Sanders brings up an excellent point. The USPS delivery delays are not the fault of lazy employees or management just out to increase its bottom line like so many others have done (corporate America, I’m looking at you!). The USPS is facing an enormous financial challenge in the form of a legacy mandate from the Bush administration. That mandate forces the USPS to pre-fund future health-care costs for retiring employees and comes with a $5B annual price tag. It bears mentioning that the USPS has been unable to make this payment for over a year.
Beginning in 2012, the USPS started the plant closure process that has culminated in about 140 mail-sorting plant closures. This was an effort, albeit unsuccessful, to cut costs in order to afford to cover the Bush mandate. In January 2015, the USPS “relaxed delivery standards” and eliminated overnight delivery for local first-class letters. An extra day in the delivery cycle was added for non-local mail.
Now it’s time for some potentially #UnpopularOpinion.
Everyone needs to step back and stop looking at this situation from a purely emotional perspective, blaming the USPS for creating “disasters”. Did the USPS close mail-sorting plants and delay mail delivery? Yes. It did so in response to a presidential mandate it could not ignore. Plus, a good percentage of the late deliveries factored into the 48% increase came from the severe weather we experienced in the first part of the year. Despite its popular slogan, Mother Nature actually can stop the mail delivery.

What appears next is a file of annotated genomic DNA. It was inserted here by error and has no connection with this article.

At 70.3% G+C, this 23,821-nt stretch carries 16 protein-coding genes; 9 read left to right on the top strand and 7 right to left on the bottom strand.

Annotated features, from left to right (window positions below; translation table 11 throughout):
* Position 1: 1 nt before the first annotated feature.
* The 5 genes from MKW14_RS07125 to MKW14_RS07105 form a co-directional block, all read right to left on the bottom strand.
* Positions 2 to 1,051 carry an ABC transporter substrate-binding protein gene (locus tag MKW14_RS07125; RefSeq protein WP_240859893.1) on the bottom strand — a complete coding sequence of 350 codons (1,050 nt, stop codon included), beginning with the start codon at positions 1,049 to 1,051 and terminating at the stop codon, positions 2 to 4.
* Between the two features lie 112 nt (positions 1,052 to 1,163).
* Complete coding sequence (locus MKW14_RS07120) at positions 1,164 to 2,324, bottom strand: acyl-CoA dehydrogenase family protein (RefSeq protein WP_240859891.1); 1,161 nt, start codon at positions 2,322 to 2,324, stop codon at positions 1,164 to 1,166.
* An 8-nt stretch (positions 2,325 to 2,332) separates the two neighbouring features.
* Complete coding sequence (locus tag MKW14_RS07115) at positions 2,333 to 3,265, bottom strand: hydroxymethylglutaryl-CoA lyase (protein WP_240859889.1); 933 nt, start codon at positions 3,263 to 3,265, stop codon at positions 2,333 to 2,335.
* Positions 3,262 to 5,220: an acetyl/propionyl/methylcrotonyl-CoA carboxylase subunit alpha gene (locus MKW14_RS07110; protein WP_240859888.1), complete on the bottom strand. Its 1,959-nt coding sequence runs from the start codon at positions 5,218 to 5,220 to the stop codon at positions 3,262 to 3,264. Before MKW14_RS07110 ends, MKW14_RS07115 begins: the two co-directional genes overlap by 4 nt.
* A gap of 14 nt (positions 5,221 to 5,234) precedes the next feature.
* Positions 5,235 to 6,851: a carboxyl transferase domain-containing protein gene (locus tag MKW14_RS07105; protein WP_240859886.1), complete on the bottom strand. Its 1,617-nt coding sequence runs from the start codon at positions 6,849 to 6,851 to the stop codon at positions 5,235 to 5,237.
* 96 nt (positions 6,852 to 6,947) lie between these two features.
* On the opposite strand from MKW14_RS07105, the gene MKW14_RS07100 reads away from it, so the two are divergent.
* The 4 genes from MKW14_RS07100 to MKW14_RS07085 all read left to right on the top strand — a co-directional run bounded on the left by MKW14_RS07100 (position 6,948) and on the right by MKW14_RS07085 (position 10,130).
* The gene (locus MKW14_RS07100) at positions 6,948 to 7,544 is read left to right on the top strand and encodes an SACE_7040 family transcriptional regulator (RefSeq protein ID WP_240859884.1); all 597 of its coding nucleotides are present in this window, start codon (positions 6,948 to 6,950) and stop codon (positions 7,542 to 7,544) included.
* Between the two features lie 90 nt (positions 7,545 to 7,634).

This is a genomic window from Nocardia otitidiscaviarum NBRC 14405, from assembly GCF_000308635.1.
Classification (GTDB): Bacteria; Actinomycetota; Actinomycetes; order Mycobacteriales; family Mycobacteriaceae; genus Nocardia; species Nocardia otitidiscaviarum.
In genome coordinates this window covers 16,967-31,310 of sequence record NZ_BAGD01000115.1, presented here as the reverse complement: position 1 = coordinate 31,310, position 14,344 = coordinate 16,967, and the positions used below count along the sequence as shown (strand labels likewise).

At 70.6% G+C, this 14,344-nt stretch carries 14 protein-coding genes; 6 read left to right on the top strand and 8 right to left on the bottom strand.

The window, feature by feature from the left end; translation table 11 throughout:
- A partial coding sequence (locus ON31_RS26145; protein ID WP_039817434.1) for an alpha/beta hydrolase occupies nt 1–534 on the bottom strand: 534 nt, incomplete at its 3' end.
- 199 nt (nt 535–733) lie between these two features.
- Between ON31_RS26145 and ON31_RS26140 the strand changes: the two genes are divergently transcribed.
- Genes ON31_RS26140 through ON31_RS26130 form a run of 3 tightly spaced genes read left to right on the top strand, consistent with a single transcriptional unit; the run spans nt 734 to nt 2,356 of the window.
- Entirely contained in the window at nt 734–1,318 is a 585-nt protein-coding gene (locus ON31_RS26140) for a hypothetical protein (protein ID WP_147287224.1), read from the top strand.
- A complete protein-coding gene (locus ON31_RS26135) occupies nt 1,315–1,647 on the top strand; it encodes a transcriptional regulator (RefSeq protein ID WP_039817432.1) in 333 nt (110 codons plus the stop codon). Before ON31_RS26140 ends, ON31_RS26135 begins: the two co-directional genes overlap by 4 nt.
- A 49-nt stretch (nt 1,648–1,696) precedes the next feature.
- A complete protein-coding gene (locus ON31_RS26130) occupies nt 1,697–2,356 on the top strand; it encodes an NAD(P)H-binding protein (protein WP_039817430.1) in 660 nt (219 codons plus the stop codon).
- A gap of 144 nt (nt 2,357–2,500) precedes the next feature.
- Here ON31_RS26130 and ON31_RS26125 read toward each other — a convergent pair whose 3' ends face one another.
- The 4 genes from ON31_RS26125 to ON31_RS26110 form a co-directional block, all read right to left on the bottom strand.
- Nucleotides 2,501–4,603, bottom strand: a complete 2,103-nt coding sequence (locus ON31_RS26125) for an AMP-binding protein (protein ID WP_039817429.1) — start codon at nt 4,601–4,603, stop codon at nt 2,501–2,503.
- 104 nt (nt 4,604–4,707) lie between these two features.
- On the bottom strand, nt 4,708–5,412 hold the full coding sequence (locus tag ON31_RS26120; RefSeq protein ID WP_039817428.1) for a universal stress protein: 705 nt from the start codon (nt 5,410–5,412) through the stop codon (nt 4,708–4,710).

Picture it: you have $1,000.00 each month and no additional funding coming from other sources. You have rent of $550.00 and utilities equaling another $100.00. Groceries cost $200.00 per month and auto-related expenses total $125.00. You have $25.00 per month left for any incidentals.
Now, imagine you’re told that you must pay for health insurance or face severe penalties (not really all that hard to imagine) and that expense is $75.00 each month. Uh oh! You’re now short $50.00 every month! What to do? Cut expenses from one of the other areas, that’s what.